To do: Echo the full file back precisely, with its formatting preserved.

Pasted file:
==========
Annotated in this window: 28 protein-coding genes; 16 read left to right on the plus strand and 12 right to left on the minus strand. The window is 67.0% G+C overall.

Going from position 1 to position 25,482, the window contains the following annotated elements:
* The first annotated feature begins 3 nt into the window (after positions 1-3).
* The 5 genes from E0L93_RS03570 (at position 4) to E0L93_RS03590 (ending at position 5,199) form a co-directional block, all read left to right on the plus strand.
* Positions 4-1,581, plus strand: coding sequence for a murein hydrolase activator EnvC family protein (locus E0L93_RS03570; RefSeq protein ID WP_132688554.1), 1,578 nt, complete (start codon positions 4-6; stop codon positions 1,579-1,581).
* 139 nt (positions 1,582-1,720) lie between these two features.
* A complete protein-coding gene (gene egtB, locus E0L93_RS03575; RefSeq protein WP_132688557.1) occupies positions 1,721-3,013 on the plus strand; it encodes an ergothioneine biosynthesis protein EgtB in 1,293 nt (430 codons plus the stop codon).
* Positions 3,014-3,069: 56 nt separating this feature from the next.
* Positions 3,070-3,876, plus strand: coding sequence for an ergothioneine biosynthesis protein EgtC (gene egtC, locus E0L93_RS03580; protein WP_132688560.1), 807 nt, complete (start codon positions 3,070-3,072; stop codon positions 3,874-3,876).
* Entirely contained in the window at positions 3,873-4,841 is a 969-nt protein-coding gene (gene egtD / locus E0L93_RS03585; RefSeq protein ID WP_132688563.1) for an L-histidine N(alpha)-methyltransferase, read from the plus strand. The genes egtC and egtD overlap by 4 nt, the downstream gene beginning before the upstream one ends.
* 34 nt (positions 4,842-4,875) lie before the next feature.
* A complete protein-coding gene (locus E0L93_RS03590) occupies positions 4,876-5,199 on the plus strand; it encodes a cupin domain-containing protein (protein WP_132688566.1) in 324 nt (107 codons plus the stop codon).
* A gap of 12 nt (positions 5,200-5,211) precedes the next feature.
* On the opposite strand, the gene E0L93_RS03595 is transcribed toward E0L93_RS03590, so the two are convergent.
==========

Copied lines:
Annotated in this window: 28 protein-coding genes; 16 read left to right on the plus strand and 12 right to left on the minus strand. The window is 67.0% G+C overall.

Going from position 1 to position 25,482, the window contains the following annotated elements:
* The first annotated feature begins 3 nt into the window (after positions 1-3).
* The 5 genes from E0L93_RS03570 (at position 4) to E0L93_RS03590 (ending at position 5,199) form a co-directional block, all read left to right on the plus strand.
* Positions 4-1,581, plus strand: coding sequence for a murein hydrolase activator EnvC family protein (locus E0L93_RS03570; RefSeq protein ID WP_132688554.1), 1,578 nt, complete (start codon positions 4-6; stop codon positions 1,579-1,581).
* 139 nt (positions 1,582-1,720) lie between these two features.
* A complete protein-coding gene (gene egtB, locus E0L93_RS03575; RefSeq protein WP_132688557.1) occupies positions 1,721-3,013 on the plus strand; it encodes an ergothioneine biosynthesis protein EgtB in 1,293 nt (430 codons plus the stop codon).
* Positions 3,014-3,069: 56 nt separating this feature from the next.
* Positions 3,070-3,876, plus strand: coding sequence for an ergothioneine biosynthesis protein EgtC (gene egtC, locus E0L93_RS03580; protein WP_132688560.1), 807 nt, complete (start codon positions 3,070-3,072; stop codon positions 3,874-3,876).
* Entirely contained in the window at positions 3,873-4,841 is a 969-nt protein-coding gene (gene egtD / locus E0L93_RS03585; RefSeq protein ID WP_132688563.1) for an L-histidine N(alpha)-methyltransferase, read from the plus strand. The genes egtC and egtD overlap by 4 nt, the downstream gene beginning before the upstream one ends.
* 34 nt (positions 4,842-4,875) lie before the next feature.
* A complete protein-coding gene (locus E0L93_RS03590) occupies positions 4,876-5,199 on the plus strand; it encodes a cupin domain-containing protein (protein WP_132688566.1) in 324 nt (107 codons plus the stop codon).
* A gap of 12 nt (positions 5,200-5,211) precedes the next feature.
* On the opposite strand, the gene E0L93_RS03595 is transcribed toward E0L93_RS03590, so the two are convergent.